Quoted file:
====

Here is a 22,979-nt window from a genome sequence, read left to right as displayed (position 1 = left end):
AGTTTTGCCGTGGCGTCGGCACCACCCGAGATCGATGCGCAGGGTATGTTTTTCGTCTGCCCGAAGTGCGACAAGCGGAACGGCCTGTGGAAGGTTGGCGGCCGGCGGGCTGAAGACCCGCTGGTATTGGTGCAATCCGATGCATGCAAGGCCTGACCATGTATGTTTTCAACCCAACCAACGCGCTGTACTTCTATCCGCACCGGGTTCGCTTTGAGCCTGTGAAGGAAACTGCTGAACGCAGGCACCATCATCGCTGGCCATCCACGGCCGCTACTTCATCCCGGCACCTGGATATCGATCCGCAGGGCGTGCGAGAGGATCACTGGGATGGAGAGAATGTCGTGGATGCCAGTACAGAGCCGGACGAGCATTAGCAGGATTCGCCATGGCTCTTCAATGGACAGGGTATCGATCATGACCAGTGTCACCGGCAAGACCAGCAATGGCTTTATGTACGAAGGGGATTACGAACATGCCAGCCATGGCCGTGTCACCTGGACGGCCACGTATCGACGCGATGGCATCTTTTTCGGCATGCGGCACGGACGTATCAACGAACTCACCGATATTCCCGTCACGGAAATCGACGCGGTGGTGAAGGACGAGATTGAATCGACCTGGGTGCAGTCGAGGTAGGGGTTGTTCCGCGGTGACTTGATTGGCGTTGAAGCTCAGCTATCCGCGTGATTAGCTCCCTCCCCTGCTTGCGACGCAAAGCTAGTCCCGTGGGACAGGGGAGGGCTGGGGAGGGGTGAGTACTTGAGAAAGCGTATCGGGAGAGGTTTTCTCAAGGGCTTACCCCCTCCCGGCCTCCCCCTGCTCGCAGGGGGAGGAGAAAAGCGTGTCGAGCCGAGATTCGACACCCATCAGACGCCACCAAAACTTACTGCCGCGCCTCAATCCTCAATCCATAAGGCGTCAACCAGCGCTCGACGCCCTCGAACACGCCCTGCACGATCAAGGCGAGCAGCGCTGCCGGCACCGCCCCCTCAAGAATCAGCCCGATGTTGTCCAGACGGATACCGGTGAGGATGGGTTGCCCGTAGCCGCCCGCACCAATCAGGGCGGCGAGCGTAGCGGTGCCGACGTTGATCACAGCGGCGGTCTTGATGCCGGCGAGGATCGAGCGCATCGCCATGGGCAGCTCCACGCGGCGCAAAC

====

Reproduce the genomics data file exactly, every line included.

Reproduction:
Here is a 22,979-nt window from a genome sequence, read left to right as displayed (position 1 = left end):
AGTTTTGCCGTGGCGTCGGCACCACCCGAGATCGATGCGCAGGGTATGTTTTTCGTCTGCCCGAAGTGCGACAAGCGGAACGGCCTGTGGAAGGTTGGCGGCCGGCGGGCTGAAGACCCGCTGGTATTGGTGCAATCCGATGCATGCAAGGCCTGACCATGTATGTTTTCAACCCAACCAACGCGCTGTACTTCTATCCGCACCGGGTTCGCTTTGAGCCTGTGAAGGAAACTGCTGAACGCAGGCACCATCATCGCTGGCCATCCACGGCCGCTACTTCATCCCGGCACCTGGATATCGATCCGCAGGGCGTGCGAGAGGATCACTGGGATGGAGAGAATGTCGTGGATGCCAGTACAGAGCCGGACGAGCATTAGCAGGATTCGCCATGGCTCTTCAATGGACAGGGTATCGATCATGACCAGTGTCACCGGCAAGACCAGCAATGGCTTTATGTACGAAGGGGATTACGAACATGCCAGCCATGGCCGTGTCACCTGGACGGCCACGTATCGACGCGATGGCATCTTTTTCGGCATGCGGCACGGACGTATCAACGAACTCACCGATATTCCCGTCACGGAAATCGACGCGGTGGTGAAGGACGAGATTGAATCGACCTGGGTGCAGTCGAGGTAGGGGTTGTTCCGCGGTGACTTGATTGGCGTTGAAGCTCAGCTATCCGCGTGATTAGCTCCCTCCCCTGCTTGCGACGCAAAGCTAGTCCCGTGGGACAGGGGAGGGCTGGGGAGGGGTGAGTACTTGAGAAAGCGTATCGGGAGAGGTTTTCTCAAGGGCTTACCCCCTCCCGGCCTCCCCCTGCTCGCAGGGGGAGGAGAAAAGCGTGTCGAGCCGAGATTCGACACCCATCAGACGCCACCAAAACTTACTGCCGCGCCTCAATCCTCAATCCATAAGGCGTCAACCAGCGCTCGACGCCCTCGAACACGCCCTGCACGATCAAGGCGAGCAGCGCTGCCGGCACCGCCCCCTCAAGAATCAGCCCGATGTTGTCCAGACGGATACCGGTGAGGATGGGTTGCCCGTAGCCGCCCGCACCAATCAGGGCGGCGAGCGTAGCGGTGCCGACGTTGATCACAGCGGCGGTCTTGATGCCGGCGAGGATCGAGCGCATCGCCATGGGCAGCTCCACGCGGCGCAAAC